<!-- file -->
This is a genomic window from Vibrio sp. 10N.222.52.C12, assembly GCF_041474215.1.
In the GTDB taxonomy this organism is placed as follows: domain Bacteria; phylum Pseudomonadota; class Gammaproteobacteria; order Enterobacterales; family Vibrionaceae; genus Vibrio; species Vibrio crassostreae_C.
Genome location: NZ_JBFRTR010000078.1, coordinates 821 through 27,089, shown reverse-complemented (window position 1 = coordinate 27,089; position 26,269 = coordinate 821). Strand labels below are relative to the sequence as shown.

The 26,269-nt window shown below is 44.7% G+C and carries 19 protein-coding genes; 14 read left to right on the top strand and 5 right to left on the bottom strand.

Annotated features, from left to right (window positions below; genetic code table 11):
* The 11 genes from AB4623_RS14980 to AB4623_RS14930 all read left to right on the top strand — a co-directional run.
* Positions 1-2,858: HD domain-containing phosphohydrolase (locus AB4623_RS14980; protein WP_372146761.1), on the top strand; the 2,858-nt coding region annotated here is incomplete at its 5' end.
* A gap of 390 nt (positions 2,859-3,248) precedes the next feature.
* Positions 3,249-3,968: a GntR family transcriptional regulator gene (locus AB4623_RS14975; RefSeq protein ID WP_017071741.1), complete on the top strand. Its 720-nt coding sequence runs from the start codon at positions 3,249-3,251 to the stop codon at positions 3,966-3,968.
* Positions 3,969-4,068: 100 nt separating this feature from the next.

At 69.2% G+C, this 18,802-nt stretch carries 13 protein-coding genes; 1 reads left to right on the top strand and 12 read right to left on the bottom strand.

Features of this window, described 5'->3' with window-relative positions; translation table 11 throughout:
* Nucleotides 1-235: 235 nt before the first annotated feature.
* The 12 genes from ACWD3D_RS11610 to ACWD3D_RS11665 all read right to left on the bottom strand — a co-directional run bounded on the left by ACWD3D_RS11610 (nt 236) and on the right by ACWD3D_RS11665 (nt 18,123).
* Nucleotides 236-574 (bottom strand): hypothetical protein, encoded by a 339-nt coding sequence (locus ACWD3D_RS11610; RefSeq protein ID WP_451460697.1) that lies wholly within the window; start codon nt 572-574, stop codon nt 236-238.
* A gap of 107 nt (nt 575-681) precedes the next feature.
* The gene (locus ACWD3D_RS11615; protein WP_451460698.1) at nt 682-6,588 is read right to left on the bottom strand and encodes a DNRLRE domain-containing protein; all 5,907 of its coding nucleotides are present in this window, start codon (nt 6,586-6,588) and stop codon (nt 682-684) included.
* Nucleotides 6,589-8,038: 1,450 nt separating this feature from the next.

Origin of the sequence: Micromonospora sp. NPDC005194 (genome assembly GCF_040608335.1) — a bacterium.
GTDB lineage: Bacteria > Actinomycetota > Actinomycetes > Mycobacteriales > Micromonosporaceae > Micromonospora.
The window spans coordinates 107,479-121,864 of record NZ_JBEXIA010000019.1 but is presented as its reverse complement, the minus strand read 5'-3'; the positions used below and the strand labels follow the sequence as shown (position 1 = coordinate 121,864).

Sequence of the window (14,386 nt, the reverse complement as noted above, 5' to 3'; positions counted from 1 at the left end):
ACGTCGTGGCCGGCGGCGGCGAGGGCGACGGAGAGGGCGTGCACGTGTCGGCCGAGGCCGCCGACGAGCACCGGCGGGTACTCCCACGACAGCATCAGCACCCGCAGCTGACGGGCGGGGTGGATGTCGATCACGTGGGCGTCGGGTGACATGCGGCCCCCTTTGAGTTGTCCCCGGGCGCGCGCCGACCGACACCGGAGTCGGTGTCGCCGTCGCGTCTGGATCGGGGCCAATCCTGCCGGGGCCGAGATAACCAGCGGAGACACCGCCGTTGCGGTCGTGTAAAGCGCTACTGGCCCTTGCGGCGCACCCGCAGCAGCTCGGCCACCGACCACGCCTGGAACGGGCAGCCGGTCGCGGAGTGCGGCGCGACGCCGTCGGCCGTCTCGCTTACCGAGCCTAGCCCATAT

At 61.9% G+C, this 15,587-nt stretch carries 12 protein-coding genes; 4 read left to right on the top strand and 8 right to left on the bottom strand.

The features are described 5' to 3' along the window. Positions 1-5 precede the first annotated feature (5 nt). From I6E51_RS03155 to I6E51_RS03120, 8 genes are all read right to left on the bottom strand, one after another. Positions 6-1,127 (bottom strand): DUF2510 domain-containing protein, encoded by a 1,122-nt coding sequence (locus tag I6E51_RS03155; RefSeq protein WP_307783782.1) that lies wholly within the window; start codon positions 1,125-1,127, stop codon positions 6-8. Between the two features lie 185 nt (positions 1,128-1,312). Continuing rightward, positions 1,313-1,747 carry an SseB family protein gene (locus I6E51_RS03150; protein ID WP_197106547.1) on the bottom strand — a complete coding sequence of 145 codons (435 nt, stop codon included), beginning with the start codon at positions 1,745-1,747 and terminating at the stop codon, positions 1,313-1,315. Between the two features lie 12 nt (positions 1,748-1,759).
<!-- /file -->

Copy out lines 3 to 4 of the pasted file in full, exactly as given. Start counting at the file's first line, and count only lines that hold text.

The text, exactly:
Genome location: NZ_JBFRTR010000078.1, coordinates 821 through 27,089, shown reverse-complemented (window position 1 = coordinate 27,089; position 26,269 = coordinate 821). Strand labels below are relative to the sequence as shown.

The 26,269-nt window shown below is 44.7% G+C and carries 19 protein-coding genes; 14 read left to right on the top strand and 5 right to left on the bottom strand.